Baroness Barker: I was tempted to support the amendment tabled by the noble Baroness, Lady Jones of Whitchurch. I thought about it a lot because, with some notable exceptions, in my professional life I have come across the most downright harrowing incidents of treatment of older people in residential care. Because of that, I have arrived at the view that good organisations have absolutely nothing to fear from unannounced visits but bad organisations have everything to fear from them.

Bad residential homes are often very good at passing inspection visits, because an inspection visit is only an inspection at a particular time. For example, an elderly person I know told me about a home in which a friend of hers was. She said: “It is absolutely awful. Every older person in the area knows that it is

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awful. You know what? One day, they got up and everyone had brand-new sheets put on their bed. We all wondered whether the people coming round might wonder why everyone had brand-new sheets on the bed, but we are not sure whether they did”. I do not have an aversion to light touch in the sense that it is proportionate, so that bad homes get frequent inspections, but the key thing is that those inspections are unannounced.

I do not question the intentions of the noble Baroness for a moment, but the second reason why I think that the amendment is wrong is that what passes for poor quality and bad practice in one home may not in another. They are people's homes; sometimes homes can be not exactly up to pristine scratch. Why? Because they are places where people live; there may be good reasons for that. The process of judging overall whether a home is, first, of good quality and, secondly, whether people are subject to abuse is quite subtle. What we really do not need is a replication of a very crude Ofsted tick-box approach. We are talking about people's lives.

I do not think that a list is right because I have not seen any evidence that the transfer of ownership of a home is necessarily an indicator of a change in practice. I am willing to be persuaded otherwise, but I have not seen it. I want an inspection regime that is effective because it is a deterrent. I very much fear that if we take the approach proposed by the noble Baroness, we may end up with an inspection approach that is very predictable. That would not serve people well. The noble Earl, Lord Howe, is absolutely right to ask his question about the documents.

This is probably one of the single most important aspects of the Bill, which will have an effect on people's lives. It is important that we have completely different inspection regimes for acute hospitals and small places; but it does not matter whether it is St Thomas’s or somewhere little, it is unannounced visits that are fundamental to and at the heart of all of this.

Baroness Howe of Idlicote: Having listened to the passion of the noble Lord, Lord Campbell-Savours, I very much agree with what he said, as well of course with the amendment, particularly because it reminds me of when I chaired a local authority investigation, on behalf both of the unions and the local authorities, into local authority care homes of all ages. We have all heard of the terrible things that are happening in many homes, and equally we all know of the marvellous things that are happening in many homes, but this problem of more and more elderly people going into care with very few people to look after their interests is not going to go away.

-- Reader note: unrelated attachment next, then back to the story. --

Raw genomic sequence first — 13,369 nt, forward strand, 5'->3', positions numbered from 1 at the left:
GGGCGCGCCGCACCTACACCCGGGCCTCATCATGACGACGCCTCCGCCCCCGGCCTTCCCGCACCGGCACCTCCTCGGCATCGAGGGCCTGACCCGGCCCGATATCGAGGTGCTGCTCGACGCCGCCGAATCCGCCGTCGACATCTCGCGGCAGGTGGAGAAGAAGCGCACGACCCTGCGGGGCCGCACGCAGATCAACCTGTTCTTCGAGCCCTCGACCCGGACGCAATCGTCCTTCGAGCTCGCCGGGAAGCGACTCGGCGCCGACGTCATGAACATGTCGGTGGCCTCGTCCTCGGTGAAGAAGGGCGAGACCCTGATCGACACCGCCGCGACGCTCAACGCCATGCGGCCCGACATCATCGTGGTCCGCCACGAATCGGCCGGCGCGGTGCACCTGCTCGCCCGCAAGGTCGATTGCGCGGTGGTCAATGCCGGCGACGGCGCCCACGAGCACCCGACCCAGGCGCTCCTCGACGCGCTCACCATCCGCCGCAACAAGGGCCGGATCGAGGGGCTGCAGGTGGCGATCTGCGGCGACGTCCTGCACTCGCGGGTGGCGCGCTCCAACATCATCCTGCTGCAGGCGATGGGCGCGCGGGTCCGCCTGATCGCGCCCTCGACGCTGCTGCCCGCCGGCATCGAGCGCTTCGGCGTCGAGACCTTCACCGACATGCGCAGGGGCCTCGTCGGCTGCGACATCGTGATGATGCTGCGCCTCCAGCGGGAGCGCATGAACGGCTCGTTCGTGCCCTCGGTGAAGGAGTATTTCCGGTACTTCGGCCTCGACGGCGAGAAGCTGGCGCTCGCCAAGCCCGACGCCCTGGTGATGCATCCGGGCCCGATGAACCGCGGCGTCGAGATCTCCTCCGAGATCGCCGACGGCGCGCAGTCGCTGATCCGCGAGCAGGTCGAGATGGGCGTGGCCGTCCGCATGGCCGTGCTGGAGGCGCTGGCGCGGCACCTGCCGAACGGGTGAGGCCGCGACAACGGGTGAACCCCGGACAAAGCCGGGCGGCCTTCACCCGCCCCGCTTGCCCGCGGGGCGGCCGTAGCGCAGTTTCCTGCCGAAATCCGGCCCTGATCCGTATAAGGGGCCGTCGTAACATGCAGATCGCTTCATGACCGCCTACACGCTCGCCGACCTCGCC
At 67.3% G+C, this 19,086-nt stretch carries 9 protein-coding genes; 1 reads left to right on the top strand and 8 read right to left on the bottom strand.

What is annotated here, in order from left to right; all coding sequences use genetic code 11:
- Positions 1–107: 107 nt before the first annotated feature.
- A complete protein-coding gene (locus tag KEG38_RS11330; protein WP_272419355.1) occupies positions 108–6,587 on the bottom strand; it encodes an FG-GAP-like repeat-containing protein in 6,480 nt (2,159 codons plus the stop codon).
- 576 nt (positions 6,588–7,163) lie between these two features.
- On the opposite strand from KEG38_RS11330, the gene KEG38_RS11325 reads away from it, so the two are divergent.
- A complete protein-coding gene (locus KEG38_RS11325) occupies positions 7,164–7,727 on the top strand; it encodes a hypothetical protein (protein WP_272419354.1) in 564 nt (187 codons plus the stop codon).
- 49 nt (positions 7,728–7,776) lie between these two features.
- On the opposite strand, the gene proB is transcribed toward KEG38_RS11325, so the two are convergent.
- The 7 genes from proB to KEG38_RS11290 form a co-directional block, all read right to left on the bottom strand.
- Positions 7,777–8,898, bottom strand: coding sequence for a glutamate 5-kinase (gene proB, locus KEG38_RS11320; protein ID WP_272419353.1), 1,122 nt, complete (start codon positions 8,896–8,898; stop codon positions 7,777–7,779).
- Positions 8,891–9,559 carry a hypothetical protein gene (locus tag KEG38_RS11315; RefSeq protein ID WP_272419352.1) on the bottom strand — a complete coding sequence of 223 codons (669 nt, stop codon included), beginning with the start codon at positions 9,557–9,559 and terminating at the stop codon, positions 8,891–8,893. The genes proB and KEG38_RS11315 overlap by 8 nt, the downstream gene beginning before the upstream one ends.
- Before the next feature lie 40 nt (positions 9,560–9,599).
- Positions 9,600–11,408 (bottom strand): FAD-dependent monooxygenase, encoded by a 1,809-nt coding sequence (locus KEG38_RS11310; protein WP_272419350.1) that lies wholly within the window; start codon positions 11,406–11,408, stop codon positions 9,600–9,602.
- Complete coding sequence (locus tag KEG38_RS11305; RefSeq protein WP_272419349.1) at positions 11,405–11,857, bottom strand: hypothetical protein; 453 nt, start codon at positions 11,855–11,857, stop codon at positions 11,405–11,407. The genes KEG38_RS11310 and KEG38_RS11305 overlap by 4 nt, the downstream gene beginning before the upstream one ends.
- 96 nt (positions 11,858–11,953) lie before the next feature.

We all know what happens during inspections. I have served on hospital authorities and everything else, and I know that everything is cleaned up and made nice and tidy for the inspection, so I entirely support the point made about uninspected visits. Why should local authority members not be responsible for one of the homes in their area and make a friendly visit at any time of the day or night? It always struck me as very odd indeed that it is always the officials who make the inspections. I am sure that some

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members of local authorities do visit their homes, but if they were allocated a particular home and a particular responsibility and formed a relationship, that would be one way of looking at the whole matter. I merely throw that open to the Minister to think about. Perhaps he will take up some of the ideas.

Baroness Howarth of Breckland: I apologise to the Committee for arriving late and therefore for not hearing all the interventions. I have taken part in debates on most of the rest of the Bill, so may I be forgiven and be allowed to intervene on this amendment? I regret not having heard the noble Earl, Lord Howe, who usually informs my thinking. Perhaps he has not yet spoken.

One of my great concerns about the Bill is that we will have such regulation from the Secretary of State that the governing board and the executive of the new commission will not be able to take a strategic overview of what they find and will not be able to adapt and be flexible in their interventions and inspections in what will be a vast organisation. I speak particularly from my understanding of health and social care. I am not an expert in the health service, but I was one of the people who set up the National Care Standards Commission and who insisted that there were a number of unannounced inspections: people do now arrive on your doorstep. I am the chair of Liveability and know that at any moment you can expect someone to turn up on your doorstep on an unannounced visit, which means that you need quite properly to be on your toes most of the time.